The City of Irving is taking bold steps to revolutionize its roadway maintenance efforts through the launch of the NEXCO pilot program, a cutting-edge initiative set to transform the city's approach to road surface evaluation and maintenance strategies. Spearheaded by the Traffic and Transportation/Street Department, this forward-thinking program is already making waves after its spring 2023 debut.
The NEXCO program, an acronym for Next-Generation Evaluation of Xemplary Road Conditions, harnesses the power of advanced computer algorithms to analyze roadway images and determine road surface conditions. This technological leap promises to streamline the evaluation process, enabling the city to allocate resources more effectively while adopting cost-efficient maintenance techniques.
City officials underscore that NEXCO is a natural evolution of the department's commitment to innovation. Since the launch of a citywide pavement assessment initiative in 2014, which assessed the pavement condition index for over 1,400 lane-miles of Irving's roadways, substantial progress has been made. Notably, 72 miles of streets have been significantly upgraded under the department's Road to the Future program, a comprehensive endeavor that also encompasses the Summer Overlay Program.
Recognizing the growing challenges posed by escalating maintenance and supply costs, the NEXCO pilot program emerges as a beacon of strategic resource management. The program's primary focus lies in the application of innovative methods such as pavement crack sealing, pavement rejuvenation, and pressure paving. Through the program's high-resolution camera, an entire road system is comprehensively recorded, and the resulting visual data is analyzed by the computer program. This analysis discerns cracks in the road's surface, varying in width and depth. Subsequently, the department selects from a trio of methodologies to effectively seal the road, ensuring water does not infiltrate the cracks and compromise the pavement's integrity.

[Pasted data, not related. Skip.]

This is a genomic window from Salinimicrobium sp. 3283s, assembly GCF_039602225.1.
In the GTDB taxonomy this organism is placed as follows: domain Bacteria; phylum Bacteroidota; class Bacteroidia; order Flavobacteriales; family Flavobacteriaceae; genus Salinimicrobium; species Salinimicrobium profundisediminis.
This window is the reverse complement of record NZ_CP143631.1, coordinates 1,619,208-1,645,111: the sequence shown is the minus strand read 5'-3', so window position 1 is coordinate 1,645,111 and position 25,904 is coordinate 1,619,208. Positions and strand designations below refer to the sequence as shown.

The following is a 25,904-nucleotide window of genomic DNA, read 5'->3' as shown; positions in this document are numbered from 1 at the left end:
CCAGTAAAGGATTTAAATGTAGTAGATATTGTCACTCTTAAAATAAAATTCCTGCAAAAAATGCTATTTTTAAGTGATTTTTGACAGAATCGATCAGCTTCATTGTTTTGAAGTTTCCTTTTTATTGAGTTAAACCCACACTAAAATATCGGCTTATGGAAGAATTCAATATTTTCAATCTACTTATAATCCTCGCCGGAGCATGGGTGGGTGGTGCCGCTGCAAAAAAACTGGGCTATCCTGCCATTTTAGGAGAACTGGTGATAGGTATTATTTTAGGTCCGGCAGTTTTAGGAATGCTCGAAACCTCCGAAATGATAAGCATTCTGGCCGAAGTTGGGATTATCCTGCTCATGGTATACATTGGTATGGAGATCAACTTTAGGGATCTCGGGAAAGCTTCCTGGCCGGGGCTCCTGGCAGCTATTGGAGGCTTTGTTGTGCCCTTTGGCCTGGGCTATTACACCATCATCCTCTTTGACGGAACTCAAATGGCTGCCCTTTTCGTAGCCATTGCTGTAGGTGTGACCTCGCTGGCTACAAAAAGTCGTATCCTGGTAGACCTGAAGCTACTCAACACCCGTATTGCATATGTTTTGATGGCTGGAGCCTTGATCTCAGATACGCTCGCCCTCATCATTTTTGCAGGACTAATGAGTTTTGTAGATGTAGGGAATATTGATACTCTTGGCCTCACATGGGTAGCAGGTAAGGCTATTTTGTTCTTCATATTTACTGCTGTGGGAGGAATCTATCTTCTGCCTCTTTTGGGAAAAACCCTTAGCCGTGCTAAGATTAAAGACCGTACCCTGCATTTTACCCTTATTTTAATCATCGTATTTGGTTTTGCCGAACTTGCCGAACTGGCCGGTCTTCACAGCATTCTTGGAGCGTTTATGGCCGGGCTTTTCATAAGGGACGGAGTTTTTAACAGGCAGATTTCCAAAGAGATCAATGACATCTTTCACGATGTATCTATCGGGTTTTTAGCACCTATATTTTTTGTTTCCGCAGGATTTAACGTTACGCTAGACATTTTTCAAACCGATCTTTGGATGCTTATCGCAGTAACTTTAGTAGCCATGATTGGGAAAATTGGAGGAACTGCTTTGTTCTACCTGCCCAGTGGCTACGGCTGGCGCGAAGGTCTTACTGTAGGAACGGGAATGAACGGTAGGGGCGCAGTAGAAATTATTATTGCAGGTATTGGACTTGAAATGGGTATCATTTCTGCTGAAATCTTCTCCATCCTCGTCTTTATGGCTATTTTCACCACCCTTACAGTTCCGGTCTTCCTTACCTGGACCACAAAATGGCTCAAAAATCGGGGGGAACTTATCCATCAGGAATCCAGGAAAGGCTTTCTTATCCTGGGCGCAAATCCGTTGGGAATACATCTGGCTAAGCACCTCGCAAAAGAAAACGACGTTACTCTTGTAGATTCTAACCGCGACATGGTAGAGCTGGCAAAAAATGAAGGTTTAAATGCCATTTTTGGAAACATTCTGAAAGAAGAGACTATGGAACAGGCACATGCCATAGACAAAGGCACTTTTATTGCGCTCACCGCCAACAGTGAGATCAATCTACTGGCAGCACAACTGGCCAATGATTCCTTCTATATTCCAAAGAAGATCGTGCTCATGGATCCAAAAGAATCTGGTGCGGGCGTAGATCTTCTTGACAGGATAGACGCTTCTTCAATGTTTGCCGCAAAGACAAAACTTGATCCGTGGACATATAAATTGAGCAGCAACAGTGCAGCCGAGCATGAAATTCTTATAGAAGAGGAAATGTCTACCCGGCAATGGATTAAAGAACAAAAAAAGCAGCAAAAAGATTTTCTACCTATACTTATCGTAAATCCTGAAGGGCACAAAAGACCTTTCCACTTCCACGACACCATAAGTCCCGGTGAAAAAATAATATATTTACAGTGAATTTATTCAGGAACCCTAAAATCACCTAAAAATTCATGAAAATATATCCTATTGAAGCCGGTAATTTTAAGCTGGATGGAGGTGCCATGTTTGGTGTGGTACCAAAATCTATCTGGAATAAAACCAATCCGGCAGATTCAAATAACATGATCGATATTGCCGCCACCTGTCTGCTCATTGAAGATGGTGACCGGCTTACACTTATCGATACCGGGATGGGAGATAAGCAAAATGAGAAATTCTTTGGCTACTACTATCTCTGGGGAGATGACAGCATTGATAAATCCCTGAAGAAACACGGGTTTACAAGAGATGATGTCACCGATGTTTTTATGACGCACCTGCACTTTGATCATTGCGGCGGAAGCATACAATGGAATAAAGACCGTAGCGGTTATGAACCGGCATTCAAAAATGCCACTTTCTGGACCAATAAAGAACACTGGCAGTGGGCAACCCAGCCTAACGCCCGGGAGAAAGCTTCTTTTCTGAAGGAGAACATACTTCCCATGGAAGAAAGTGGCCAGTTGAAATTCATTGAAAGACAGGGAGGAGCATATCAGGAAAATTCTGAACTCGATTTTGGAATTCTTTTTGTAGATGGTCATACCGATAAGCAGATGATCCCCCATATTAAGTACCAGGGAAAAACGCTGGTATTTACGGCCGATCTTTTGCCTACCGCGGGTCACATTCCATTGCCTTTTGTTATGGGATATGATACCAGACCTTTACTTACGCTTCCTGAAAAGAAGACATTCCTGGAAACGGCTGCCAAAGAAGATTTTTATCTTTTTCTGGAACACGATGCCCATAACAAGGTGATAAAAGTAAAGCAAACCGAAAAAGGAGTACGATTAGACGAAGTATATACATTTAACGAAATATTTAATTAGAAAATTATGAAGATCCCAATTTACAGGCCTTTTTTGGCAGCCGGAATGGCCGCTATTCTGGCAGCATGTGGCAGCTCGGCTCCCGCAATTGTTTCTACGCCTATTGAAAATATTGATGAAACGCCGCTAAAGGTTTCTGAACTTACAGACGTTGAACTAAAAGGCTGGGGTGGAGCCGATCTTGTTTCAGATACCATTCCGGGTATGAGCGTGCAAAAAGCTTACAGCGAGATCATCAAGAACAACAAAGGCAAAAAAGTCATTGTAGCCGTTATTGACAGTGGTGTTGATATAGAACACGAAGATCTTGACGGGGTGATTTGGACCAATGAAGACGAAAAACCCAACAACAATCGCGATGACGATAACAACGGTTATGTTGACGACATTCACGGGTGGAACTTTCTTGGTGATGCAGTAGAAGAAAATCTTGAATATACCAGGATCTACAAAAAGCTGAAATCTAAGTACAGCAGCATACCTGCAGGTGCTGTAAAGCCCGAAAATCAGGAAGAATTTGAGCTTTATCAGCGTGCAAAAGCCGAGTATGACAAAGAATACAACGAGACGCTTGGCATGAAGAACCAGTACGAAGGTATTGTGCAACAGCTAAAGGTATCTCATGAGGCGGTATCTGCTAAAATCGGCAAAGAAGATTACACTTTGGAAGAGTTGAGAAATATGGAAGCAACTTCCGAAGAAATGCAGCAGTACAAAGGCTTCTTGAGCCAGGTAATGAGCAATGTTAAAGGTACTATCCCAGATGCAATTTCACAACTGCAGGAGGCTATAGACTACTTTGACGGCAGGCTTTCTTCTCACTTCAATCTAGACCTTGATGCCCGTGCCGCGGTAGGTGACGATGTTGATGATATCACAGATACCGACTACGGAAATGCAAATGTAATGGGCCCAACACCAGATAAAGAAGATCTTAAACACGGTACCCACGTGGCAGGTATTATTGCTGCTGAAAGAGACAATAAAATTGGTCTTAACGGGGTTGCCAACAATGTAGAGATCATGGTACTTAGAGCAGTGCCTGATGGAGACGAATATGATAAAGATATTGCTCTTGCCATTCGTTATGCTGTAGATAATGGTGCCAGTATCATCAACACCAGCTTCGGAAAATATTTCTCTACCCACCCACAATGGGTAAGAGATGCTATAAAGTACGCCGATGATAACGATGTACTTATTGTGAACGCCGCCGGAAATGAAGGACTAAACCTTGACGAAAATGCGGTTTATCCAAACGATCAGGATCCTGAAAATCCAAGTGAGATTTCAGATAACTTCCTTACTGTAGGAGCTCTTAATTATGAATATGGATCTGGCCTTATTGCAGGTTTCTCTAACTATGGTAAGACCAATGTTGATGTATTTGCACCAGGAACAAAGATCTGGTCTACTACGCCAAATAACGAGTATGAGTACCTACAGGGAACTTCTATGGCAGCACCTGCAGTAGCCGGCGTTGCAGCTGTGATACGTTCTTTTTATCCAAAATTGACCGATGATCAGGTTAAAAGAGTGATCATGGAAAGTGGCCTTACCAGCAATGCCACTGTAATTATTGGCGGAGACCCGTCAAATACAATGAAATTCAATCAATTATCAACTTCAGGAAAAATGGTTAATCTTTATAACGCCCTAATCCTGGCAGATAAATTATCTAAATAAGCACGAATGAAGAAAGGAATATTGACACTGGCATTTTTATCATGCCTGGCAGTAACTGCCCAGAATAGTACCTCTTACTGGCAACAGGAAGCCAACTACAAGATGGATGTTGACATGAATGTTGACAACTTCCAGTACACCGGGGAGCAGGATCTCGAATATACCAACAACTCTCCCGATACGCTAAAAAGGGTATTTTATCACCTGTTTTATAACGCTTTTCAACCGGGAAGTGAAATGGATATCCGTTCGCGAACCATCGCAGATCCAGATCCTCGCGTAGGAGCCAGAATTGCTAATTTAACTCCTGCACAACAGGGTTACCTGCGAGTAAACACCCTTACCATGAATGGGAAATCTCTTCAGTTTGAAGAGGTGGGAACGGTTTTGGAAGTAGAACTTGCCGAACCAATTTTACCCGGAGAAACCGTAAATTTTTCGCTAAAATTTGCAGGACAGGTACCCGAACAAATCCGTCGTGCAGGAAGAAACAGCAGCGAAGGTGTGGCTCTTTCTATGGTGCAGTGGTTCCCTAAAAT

One of the most remarkable aspects of the NEXCO program is its potential to diminish the necessity for extensive full-panel replacements, thereby championing a cost-effective approach to maintenance. This transformative shift aims to create smoother and safer driving experiences, ultimately benefitting both commuters and the city as a whole.
To date, the NEXCO program has concentrated its efforts on evaluating roadways situated south of SH 183. As it progresses, the program's scope is set to expand, encompassing the assessment of city streets stretching from SH 183 to SH 161, and eventually covering the expanse north of SH 161. With a projected duration spanning until 2025, the pilot program is poised to not only refine and optimize the city's maintenance practices but also serve as a model for other municipalities aspiring to enhance their own road infrastructure.